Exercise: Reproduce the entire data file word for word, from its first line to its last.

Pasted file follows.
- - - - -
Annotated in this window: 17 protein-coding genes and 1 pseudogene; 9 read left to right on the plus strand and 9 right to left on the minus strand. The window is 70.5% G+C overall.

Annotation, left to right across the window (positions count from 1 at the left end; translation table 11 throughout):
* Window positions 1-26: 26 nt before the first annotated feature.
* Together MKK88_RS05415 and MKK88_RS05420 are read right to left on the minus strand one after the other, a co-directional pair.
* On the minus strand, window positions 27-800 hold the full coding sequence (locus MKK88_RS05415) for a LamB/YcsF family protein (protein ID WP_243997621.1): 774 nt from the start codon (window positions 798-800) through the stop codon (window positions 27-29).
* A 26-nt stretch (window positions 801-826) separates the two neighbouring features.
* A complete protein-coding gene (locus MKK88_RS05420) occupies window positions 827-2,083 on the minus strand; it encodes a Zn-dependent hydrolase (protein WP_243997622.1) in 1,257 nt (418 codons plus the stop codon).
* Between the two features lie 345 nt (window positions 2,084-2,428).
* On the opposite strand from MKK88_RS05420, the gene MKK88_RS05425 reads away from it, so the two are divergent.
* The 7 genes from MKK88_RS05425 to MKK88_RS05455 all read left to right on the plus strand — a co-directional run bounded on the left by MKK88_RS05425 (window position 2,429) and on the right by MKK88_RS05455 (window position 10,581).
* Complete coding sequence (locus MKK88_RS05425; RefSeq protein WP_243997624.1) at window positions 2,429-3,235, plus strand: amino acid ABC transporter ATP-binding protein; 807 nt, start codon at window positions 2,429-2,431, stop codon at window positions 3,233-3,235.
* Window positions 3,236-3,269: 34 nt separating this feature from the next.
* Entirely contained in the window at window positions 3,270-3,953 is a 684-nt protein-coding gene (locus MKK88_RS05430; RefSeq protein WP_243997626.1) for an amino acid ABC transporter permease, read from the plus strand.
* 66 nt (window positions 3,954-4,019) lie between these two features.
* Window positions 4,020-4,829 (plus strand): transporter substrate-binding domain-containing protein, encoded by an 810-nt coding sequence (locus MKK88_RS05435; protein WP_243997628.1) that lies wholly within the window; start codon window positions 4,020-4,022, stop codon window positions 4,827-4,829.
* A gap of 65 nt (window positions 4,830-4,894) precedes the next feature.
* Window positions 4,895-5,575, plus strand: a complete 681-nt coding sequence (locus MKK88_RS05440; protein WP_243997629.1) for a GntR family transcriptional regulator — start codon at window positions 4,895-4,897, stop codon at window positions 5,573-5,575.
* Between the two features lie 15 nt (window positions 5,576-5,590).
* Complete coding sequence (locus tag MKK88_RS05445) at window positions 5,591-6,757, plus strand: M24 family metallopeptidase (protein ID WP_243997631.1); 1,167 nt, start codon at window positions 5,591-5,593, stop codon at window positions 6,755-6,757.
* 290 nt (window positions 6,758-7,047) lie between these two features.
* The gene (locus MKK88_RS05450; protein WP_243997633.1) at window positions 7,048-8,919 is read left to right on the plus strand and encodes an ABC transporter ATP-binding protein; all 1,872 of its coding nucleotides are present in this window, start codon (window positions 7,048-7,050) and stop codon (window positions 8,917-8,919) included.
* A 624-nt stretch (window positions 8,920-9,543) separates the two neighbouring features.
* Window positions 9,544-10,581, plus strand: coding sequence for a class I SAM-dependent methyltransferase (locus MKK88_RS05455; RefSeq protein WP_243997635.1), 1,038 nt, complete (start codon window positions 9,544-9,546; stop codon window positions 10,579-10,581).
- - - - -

Annotated in this window: 17 protein-coding genes and 1 pseudogene; 9 read left to right on the plus strand and 9 right to left on the minus strand. The window is 70.5% G+C overall.

Annotation, left to right across the window (positions count from 1 at the left end; translation table 11 throughout):
* Window positions 1-26: 26 nt before the first annotated feature.
* Together MKK88_RS05415 and MKK88_RS05420 are read right to left on the minus strand one after the other, a co-directional pair.
* On the minus strand, window positions 27-800 hold the full coding sequence (locus MKK88_RS05415) for a LamB/YcsF family protein (protein ID WP_243997621.1): 774 nt from the start codon (window positions 798-800) through the stop codon (window positions 27-29).
* A 26-nt stretch (window positions 801-826) separates the two neighbouring features.
* A complete protein-coding gene (locus MKK88_RS05420) occupies window positions 827-2,083 on the minus strand; it encodes a Zn-dependent hydrolase (protein WP_243997622.1) in 1,257 nt (418 codons plus the stop codon).
* Between the two features lie 345 nt (window positions 2,084-2,428).
* On the opposite strand from MKK88_RS05420, the gene MKK88_RS05425 reads away from it, so the two are divergent.
* The 7 genes from MKK88_RS05425 to MKK88_RS05455 all read left to right on the plus strand — a co-directional run bounded on the left by MKK88_RS05425 (window position 2,429) and on the right by MKK88_RS05455 (window position 10,581).
* Complete coding sequence (locus MKK88_RS05425; RefSeq protein WP_243997624.1) at window positions 2,429-3,235, plus strand: amino acid ABC transporter ATP-binding protein; 807 nt, start codon at window positions 2,429-2,431, stop codon at window positions 3,233-3,235.
* Window positions 3,236-3,269: 34 nt separating this feature from the next.
* Entirely contained in the window at window positions 3,270-3,953 is a 684-nt protein-coding gene (locus MKK88_RS05430; RefSeq protein WP_243997626.1) for an amino acid ABC transporter permease, read from the plus strand.
* 66 nt (window positions 3,954-4,019) lie between these two features.
* Window positions 4,020-4,829 (plus strand): transporter substrate-binding domain-containing protein, encoded by an 810-nt coding sequence (locus MKK88_RS05435; protein WP_243997628.1) that lies wholly within the window; start codon window positions 4,020-4,022, stop codon window positions 4,827-4,829.
* A gap of 65 nt (window positions 4,830-4,894) precedes the next feature.
* Window positions 4,895-5,575, plus strand: a complete 681-nt coding sequence (locus MKK88_RS05440; protein WP_243997629.1) for a GntR family transcriptional regulator — start codon at window positions 4,895-4,897, stop codon at window positions 5,573-5,575.
* Between the two features lie 15 nt (window positions 5,576-5,590).
* Complete coding sequence (locus tag MKK88_RS05445) at window positions 5,591-6,757, plus strand: M24 family metallopeptidase (protein ID WP_243997631.1); 1,167 nt, start codon at window positions 5,591-5,593, stop codon at window positions 6,755-6,757.
* 290 nt (window positions 6,758-7,047) lie between these two features.
* The gene (locus MKK88_RS05450; protein WP_243997633.1) at window positions 7,048-8,919 is read left to right on the plus strand and encodes an ABC transporter ATP-binding protein; all 1,872 of its coding nucleotides are present in this window, start codon (window positions 7,048-7,050) and stop codon (window positions 8,917-8,919) included.
* A 624-nt stretch (window positions 8,920-9,543) separates the two neighbouring features.
* Window positions 9,544-10,581, plus strand: coding sequence for a class I SAM-dependent methyltransferase (locus MKK88_RS05455; RefSeq protein WP_243997635.1), 1,038 nt, complete (start codon window positions 9,544-9,546; stop codon window positions 10,579-10,581).